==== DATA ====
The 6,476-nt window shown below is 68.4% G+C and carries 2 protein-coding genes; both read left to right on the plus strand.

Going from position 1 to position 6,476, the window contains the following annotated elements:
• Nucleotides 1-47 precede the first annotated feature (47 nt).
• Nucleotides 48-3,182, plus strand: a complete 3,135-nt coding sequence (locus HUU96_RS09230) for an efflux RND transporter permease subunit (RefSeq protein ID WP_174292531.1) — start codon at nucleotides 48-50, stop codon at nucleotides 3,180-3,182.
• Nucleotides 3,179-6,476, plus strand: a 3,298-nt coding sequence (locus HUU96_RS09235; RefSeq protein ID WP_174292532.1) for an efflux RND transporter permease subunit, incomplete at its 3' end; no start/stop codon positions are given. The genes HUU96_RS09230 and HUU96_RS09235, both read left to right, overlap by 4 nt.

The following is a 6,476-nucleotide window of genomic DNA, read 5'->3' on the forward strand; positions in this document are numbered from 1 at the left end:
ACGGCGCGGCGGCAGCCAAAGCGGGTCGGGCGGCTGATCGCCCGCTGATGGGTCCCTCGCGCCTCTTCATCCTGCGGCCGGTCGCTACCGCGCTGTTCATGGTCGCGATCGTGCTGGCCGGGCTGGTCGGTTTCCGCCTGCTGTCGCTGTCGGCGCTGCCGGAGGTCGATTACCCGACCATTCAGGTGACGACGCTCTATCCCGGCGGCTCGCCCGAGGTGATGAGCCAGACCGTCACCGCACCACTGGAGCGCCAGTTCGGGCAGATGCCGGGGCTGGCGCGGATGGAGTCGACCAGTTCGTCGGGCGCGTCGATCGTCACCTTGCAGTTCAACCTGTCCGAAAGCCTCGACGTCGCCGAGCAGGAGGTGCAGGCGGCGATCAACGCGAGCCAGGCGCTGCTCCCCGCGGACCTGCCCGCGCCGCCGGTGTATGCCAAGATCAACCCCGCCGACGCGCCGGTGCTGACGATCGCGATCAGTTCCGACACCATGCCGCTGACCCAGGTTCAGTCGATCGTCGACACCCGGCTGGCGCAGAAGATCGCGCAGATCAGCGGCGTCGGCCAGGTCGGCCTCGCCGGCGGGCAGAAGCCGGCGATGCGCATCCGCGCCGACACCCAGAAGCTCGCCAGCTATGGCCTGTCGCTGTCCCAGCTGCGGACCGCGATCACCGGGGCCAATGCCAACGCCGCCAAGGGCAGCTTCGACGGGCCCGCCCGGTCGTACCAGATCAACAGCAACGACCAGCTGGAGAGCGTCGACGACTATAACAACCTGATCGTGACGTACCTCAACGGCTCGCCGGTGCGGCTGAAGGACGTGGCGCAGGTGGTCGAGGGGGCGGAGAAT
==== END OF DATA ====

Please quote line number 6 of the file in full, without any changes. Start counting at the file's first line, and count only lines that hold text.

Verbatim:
The following is a 6,476-nucleotide window of genomic DNA, read 5'->3' on the forward strand; positions in this document are numbered from 1 at the left end: